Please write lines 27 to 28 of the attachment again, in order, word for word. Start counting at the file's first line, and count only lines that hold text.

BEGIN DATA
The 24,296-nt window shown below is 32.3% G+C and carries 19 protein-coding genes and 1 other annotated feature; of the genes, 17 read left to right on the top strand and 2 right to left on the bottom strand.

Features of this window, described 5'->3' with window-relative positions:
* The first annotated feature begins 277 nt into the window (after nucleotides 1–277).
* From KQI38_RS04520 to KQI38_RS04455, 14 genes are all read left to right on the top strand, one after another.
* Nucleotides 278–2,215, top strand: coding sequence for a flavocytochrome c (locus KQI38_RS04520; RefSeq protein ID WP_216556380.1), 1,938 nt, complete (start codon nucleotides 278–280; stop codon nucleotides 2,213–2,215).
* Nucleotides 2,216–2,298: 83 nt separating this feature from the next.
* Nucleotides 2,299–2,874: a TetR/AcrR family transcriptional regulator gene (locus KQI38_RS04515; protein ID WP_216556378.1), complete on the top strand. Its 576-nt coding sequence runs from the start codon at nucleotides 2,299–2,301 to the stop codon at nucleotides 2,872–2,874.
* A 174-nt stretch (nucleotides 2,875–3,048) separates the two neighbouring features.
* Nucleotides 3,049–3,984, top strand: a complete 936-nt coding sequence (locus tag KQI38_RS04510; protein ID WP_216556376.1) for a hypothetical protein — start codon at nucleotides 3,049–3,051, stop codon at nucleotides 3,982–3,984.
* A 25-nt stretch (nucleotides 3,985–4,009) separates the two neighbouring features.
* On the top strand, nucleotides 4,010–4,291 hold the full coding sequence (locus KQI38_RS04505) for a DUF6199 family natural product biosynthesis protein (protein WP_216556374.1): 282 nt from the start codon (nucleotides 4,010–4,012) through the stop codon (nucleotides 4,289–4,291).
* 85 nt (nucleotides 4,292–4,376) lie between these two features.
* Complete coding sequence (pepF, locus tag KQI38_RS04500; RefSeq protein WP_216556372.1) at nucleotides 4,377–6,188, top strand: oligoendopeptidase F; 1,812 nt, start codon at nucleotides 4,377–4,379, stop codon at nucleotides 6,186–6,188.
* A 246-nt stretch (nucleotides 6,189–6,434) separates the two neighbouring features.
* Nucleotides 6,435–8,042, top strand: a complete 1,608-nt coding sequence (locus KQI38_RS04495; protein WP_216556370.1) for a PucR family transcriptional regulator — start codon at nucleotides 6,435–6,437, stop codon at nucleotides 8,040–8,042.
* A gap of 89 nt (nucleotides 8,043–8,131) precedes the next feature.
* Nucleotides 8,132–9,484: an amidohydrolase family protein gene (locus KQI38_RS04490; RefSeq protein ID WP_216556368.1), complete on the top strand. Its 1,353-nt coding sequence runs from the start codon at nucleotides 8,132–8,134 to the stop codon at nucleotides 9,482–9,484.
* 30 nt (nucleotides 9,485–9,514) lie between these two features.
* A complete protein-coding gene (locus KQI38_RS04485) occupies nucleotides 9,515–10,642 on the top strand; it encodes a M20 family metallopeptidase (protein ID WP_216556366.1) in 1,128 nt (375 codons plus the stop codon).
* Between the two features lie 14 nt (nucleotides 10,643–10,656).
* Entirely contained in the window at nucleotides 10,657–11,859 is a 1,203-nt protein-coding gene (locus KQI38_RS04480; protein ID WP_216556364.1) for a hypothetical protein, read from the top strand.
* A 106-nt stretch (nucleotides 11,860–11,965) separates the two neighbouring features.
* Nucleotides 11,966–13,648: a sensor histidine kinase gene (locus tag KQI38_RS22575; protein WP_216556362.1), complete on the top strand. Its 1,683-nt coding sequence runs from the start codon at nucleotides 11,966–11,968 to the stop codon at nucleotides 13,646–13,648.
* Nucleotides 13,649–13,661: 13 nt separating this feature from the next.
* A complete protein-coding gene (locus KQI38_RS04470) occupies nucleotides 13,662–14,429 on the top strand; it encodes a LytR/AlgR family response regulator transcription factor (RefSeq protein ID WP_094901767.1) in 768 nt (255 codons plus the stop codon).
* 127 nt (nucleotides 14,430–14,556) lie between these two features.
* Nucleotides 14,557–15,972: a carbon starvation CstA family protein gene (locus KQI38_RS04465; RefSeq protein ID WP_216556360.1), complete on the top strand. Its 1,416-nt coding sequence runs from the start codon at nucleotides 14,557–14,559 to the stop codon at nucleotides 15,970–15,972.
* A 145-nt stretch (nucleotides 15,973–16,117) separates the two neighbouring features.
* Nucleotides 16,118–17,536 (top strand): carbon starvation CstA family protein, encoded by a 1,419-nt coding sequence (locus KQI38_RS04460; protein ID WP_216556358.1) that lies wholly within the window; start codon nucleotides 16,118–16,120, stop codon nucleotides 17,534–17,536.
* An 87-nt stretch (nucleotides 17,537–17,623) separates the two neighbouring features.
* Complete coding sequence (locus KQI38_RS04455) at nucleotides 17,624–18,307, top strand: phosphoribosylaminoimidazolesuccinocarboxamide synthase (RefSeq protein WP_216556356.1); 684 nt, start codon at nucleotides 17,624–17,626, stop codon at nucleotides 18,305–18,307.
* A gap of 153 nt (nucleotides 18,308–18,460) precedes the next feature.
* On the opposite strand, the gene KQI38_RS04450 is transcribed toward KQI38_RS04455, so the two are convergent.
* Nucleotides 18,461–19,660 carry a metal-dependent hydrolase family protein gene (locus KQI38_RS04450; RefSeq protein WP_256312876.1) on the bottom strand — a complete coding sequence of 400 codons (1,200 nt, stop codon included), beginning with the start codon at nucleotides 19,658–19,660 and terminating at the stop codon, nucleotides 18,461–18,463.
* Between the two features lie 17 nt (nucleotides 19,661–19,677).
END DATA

* Nucleotides 14,557–15,972: a carbon starvation CstA family protein gene (locus KQI38_RS04465; RefSeq protein ID WP_216556360.1), complete on the top strand. Its 1,416-nt coding sequence runs from the start codon at nucleotides 14,557–14,559 to the stop codon at nucleotides 15,970–15,972.
* A 145-nt stretch (nucleotides 15,973–16,117) separates the two neighbouring features.